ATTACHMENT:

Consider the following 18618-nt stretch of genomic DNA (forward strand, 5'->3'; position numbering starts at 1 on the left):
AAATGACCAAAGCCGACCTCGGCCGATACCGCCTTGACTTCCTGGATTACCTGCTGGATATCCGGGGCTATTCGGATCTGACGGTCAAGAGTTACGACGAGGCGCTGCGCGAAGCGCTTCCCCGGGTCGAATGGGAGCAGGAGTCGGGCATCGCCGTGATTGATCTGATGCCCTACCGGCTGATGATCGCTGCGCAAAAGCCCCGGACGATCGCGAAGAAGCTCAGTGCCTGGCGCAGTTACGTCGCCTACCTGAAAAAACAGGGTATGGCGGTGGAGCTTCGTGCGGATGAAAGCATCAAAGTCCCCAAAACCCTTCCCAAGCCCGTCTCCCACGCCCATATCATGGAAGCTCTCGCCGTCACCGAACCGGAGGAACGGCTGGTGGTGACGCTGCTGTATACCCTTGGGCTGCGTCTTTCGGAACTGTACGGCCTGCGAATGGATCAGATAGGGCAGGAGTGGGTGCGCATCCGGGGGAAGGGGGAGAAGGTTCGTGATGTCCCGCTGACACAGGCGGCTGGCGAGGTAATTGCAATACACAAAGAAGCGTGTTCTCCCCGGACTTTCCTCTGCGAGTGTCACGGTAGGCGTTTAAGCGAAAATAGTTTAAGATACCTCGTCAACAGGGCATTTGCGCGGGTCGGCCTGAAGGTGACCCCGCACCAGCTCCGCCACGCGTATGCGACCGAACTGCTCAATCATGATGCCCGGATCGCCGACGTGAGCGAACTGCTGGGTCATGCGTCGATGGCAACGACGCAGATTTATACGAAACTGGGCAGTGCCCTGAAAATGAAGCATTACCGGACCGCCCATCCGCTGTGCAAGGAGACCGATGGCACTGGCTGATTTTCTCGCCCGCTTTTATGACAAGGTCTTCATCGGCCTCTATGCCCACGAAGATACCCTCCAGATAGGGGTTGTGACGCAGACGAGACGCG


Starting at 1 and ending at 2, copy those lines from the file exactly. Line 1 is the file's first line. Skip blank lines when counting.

Consider the following 18618-nt stretch of genomic DNA (forward strand, 5'->3'; position numbering starts at 1 on the left):
AAATGACCAAAGCCGACCTCGGCCGATACCGCCTTGACTTCCTGGATTACCTGCTGGATATCCGGGGCTATTCGGATCTGACGGTCAAGAGTTACGACGAGGCGCTGCGCGAAGCGCTTCCCCGGGTCGAATGGGAGCAGGAGTCGGGCATCGCCGTGATTGATCTGATGCCCTACCGGCTGATGATCGCTGCGCAAAAGCCCCGGACGATCGCGAAGAAGCTCAGTGCCTGGCGCAGTTACGTCGCCTACCTGAAAAAACAGGGTATGGCGGTGGAGCTTCGTGCGGATGAAAGCATCAAAGTCCCCAAAACCCTTCCCAAGCCCGTCTCCCACGCCCATATCATGGAAGCTCTCGCCGTCACCGAACCGGAGGAACGGCTGGTGGTGACGCTGCTGTATACCCTTGGGCTGCGTCTTTCGGAACTGTACGGCCTGCGAATGGATCAGATAGGGCAGGAGTGGGTGCGCATCCGGGGGAAGGGGGAGAAGGTTCGTGATGTCCCGCTGACACAGGCGGCTGGCGAGGTAATTGCAATACACAAAGAAGCGTGTTCTCCCCGGACTTTCCTCTGCGAGTGTCACGGTAGGCGTTTAAGCGAAAATAGTTTAAGATACCTCGTCAACAGGGCATTTGCGCGGGTCGGCCTGAAGGTGACCCCGCACCAGCTCCGCCACGCGTATGCGACCGAACTGCTCAATCATGATGCCCGGATCGCCGACGTGAGCGAACTGCTGGGTCATGCGTCGATGGCAACGACGCAGATTTATACGAAACTGGGCAGTGCCCTGAAAATGAAGCATTACCGGACCGCCCATCCGCTGTGCAAGGAGACCGATGGCACTGGCTGATTTTCTCGCCCGCTTTTATGACAAGGTCTTCATCGGCCTCTATGCCCACGAAGATACCCTCCAGATAGGGGTTGTGACGCAGACGAGACGCG